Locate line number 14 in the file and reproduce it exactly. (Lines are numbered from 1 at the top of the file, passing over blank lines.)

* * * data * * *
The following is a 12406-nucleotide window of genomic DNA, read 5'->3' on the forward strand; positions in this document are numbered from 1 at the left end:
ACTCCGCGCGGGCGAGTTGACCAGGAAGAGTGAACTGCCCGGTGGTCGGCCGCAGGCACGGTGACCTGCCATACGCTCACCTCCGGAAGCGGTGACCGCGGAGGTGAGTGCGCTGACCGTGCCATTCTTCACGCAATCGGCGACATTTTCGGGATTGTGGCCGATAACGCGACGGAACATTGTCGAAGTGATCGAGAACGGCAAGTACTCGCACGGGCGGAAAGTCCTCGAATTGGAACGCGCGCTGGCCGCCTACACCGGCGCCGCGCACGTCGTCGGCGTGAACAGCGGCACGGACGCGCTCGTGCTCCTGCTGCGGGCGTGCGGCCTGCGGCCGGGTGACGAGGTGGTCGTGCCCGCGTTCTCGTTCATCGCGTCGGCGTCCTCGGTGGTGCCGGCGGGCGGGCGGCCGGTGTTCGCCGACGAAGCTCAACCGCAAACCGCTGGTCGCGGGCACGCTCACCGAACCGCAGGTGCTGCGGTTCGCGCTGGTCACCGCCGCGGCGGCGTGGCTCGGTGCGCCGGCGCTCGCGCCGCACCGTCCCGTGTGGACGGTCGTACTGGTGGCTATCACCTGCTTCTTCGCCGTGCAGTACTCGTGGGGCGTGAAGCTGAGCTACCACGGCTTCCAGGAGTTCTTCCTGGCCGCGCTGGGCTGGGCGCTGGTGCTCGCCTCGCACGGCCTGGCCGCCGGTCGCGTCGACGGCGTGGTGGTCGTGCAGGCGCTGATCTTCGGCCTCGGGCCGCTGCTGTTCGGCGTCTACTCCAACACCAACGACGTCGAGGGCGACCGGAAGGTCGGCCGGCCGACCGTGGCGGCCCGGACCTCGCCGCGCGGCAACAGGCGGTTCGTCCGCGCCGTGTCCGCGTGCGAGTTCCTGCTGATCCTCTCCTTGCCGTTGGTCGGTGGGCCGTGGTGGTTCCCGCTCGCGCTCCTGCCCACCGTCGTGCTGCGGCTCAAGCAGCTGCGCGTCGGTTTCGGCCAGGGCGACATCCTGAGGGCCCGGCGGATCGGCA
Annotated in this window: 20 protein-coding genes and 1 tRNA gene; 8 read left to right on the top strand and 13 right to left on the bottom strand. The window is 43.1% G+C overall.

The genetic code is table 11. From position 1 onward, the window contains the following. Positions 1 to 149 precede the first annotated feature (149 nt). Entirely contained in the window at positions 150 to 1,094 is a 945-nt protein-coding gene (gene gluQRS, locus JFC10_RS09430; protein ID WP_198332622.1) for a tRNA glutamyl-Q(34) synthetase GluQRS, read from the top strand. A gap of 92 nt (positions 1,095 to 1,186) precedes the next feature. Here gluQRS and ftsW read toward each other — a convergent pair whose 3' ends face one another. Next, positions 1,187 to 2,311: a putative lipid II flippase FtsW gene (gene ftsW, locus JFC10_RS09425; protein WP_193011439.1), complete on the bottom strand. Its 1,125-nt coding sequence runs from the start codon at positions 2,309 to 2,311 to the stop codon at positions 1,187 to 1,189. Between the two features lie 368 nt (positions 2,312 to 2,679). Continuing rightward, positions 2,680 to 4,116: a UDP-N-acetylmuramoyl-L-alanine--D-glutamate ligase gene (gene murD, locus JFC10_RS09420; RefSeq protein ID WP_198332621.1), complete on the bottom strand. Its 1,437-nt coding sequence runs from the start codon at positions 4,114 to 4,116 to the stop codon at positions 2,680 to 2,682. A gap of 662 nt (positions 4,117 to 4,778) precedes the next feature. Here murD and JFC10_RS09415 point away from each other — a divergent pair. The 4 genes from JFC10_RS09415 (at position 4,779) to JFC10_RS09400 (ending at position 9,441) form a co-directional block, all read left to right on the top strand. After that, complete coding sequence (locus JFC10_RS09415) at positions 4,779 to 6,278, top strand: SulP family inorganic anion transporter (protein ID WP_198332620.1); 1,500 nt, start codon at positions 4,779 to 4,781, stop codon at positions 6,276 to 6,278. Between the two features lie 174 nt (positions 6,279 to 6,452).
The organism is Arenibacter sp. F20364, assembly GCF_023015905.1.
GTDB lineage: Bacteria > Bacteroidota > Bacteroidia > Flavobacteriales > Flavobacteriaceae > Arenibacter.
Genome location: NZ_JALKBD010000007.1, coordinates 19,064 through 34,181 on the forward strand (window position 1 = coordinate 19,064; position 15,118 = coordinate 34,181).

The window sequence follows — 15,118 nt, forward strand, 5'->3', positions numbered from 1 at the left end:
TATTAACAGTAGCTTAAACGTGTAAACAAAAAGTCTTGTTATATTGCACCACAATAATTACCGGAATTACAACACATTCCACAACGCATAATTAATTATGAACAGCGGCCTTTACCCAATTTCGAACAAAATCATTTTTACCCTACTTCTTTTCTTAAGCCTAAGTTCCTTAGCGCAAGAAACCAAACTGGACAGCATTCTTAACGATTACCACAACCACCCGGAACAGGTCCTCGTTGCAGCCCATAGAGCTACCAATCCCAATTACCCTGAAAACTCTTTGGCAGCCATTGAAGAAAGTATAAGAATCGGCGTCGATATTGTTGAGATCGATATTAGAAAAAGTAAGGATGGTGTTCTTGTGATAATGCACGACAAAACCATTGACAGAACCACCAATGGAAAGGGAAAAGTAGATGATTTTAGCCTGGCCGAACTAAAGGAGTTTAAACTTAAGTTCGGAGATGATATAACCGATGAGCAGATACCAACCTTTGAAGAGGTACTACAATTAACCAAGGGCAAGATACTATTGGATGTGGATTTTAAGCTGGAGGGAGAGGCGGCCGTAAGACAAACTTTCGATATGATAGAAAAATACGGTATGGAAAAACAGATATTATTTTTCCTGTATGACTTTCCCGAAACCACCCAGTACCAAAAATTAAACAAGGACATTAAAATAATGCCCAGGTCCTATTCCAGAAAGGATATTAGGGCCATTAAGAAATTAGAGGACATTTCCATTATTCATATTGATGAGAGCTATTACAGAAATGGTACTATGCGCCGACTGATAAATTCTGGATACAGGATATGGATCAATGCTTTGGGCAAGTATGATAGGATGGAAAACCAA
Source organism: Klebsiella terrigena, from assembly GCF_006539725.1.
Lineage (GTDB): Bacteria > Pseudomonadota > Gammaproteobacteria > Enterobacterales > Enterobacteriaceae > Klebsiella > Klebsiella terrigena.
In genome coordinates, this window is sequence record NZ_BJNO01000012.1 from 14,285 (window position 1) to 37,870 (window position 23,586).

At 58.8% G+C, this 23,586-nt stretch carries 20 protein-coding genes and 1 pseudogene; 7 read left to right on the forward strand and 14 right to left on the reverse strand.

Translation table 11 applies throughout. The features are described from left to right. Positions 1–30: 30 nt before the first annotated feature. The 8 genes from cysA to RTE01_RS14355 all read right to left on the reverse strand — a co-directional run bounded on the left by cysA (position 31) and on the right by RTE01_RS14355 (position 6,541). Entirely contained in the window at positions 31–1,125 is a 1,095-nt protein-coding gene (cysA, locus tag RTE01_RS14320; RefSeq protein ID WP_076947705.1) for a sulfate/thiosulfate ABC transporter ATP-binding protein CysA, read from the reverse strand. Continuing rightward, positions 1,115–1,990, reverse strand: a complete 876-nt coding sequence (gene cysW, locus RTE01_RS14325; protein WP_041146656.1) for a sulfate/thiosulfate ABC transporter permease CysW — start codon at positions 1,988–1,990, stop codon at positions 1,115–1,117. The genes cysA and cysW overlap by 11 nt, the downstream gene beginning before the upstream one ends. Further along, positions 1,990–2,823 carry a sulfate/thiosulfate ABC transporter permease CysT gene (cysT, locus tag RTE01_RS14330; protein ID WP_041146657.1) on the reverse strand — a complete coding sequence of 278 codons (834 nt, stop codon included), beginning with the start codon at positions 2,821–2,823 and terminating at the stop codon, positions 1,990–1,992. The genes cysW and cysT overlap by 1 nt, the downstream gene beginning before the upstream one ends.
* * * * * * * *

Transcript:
Translation table 11 applies throughout. The features are described from left to right. Positions 1–30: 30 nt before the first annotated feature. The 8 genes from cysA to RTE01_RS14355 all read right to left on the reverse strand — a co-directional run bounded on the left by cysA (position 31) and on the right by RTE01_RS14355 (position 6,541). Entirely contained in the window at positions 31–1,125 is a 1,095-nt protein-coding gene (cysA, locus tag RTE01_RS14320; RefSeq protein ID WP_076947705.1) for a sulfate/thiosulfate ABC transporter ATP-binding protein CysA, read from the reverse strand. Continuing rightward, positions 1,115–1,990, reverse strand: a complete 876-nt coding sequence (gene cysW, locus RTE01_RS14325; protein WP_041146656.1) for a sulfate/thiosulfate ABC transporter permease CysW — start codon at positions 1,988–1,990, stop codon at positions 1,115–1,117. The genes cysA and cysW overlap by 11 nt, the downstream gene beginning before the upstream one ends. Further along, positions 1,990–2,823 carry a sulfate/thiosulfate ABC transporter permease CysT gene (cysT, locus tag RTE01_RS14330; protein ID WP_041146657.1) on the reverse strand — a complete coding sequence of 278 codons (834 nt, stop codon included), beginning with the start codon at positions 2,821–2,823 and terminating at the stop codon, positions 1,990–1,992. The genes cysW and cysT overlap by 1 nt, the downstream gene beginning before the upstream one ends.